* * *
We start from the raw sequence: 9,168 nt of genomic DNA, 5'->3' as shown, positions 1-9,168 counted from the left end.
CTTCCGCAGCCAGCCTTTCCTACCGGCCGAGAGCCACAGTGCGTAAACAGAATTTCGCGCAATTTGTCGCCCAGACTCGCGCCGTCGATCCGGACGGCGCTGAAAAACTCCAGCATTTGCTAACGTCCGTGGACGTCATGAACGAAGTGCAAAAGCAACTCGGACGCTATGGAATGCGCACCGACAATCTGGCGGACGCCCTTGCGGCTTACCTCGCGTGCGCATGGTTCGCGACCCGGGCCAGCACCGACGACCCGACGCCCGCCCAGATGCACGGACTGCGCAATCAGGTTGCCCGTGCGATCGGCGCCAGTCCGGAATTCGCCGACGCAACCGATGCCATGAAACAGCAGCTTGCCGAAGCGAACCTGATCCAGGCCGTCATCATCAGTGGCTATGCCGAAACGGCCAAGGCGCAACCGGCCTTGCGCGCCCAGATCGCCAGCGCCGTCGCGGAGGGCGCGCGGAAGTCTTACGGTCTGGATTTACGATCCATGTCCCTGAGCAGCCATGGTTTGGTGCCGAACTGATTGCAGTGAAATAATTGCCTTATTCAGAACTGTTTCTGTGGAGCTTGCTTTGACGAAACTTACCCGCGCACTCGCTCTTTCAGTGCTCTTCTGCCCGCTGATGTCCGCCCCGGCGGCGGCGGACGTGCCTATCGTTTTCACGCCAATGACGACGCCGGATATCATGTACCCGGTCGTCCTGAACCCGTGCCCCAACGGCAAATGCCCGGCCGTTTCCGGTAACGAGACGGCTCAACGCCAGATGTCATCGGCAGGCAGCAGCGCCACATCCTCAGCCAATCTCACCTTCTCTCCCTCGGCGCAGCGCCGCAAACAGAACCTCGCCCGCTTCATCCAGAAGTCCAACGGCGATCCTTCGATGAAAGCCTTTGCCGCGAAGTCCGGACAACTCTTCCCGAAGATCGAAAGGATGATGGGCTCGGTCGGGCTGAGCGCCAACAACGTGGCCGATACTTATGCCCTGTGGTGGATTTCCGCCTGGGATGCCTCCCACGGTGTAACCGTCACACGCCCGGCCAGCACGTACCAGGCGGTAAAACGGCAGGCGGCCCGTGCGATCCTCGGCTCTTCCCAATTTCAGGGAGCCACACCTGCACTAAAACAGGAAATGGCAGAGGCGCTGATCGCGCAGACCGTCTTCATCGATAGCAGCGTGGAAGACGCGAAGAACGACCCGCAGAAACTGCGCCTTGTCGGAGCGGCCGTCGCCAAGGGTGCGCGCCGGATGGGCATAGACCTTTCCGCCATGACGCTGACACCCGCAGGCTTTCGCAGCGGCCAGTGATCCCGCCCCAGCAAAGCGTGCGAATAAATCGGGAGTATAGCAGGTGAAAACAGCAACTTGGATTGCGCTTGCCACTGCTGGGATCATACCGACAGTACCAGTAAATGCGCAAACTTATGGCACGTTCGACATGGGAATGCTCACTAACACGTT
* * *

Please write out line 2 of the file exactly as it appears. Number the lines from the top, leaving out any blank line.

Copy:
CTTCCGCAGCCAGCCTTTCCTACCGGCCGAGAGCCACAGTGCGTAAACAGAATTTCGCGCAATTTGTCGCCCAGACTCGCGCCGTCGATCCGGACGGCGCTGAAAAACTCCAGCATTTGCTAACGTCCGTGGACGTCATGAACGAAGTGCAAAAGCAACTCGGACGCTATGGAATGCGCACCGACAATCTGGCGGACGCCCTTGCGGCTTACCTCGCGTGCGCATGGTTCGCGACCCGGGCCAGCACCGACGACCCGACGCCCGCCCAGATGCACGGACTGCGCAATCAGGTTGCCCGTGCGATCGGCGCCAGTCCGGAATTCGCCGACGCAACCGATGCCATGAAACAGCAGCTTGCCGAAGCGAACCTGATCCAGGCCGTCATCATCAGTGGCTATGCCGAAACGGCCAAGGCGCAACCGGCCTTGCGCGCCCAGATCGCCAGCGCCGTCGCGGAGGGCGCGCGGAAGTCTTACGGTCTGGATTTACGATCCATGTCCCTGAGCAGCCATGGTTTGGTGCCGAACTGATTGCAGTGAAATAATTGCCTTATTCAGAACTGTTTCTGTGGAGCTTGCTTTGACGAAACTTACCCGCGCACTCGCTCTTTCAGTGCTCTTCTGCCCGCTGATGTCCGCCCCGGCGGCGGCGGACGTGCCTATCGTTTTCACGCCAATGACGACGCCGGATATCATGTACCCGGTCGTCCTGAACCCGTGCCCCAACGGCAAATGCCCGGCCGTTTCCGGTAACGAGACGGCTCAACGCCAGATGTCATCGGCAGGCAGCAGCGCCACATCCTCAGCCAATCTCACCTTCTCTCCCTCGGCGCAGCGCCGCAAACAGAACCTCGCCCGCTTCATCCAGAAGTCCAACGGCGATCCTTCGATGAAAGCCTTTGCCGCGAAGTCCGGACAACTCTTCCCGAAGATCGAAAGGATGATGGGCTCGGTCGGGCTGAGCGCCAACAACGTGGCCGATACTTATGCCCTGTGGTGGATTTCCGCCTGGGATGCCTCCCACGGTGTAACCGTCACACGCCCGGCCAGCACGTACCAGGCGGTAAAACGGCAGGCGGCCCGTGCGATCCTCGGCTCTTCCCAATTTCAGGGAGCCACACCTGCACTAAAACAGGAAATGGCAGAGGCGCTGATCGCGCAGACCGTCTTCATCGATAGCAGCGTGGAAGACGCGAAGAACGACCCGCAGAAACTGCGCCTTGTCGGAGCGGCCGTCGCCAAGGGTGCGCGCCGGATGGGCATAGACCTTTCCGCCATGACGCTGACACCCGCAGGCTTTCGCAGCGGCCAGTGATCCCGCCCCAGCAAAGCGTGCGAATAAATCGGGAGTATAGCAGGTGAAAACAGCAACTTGGATTGCGCTTGCCACTGCTGGGATCATACCGACAGTACCAGTAAATGCGCAAACTTATGGCACGTTCGACATGGGAATGCTCACTAACACGTT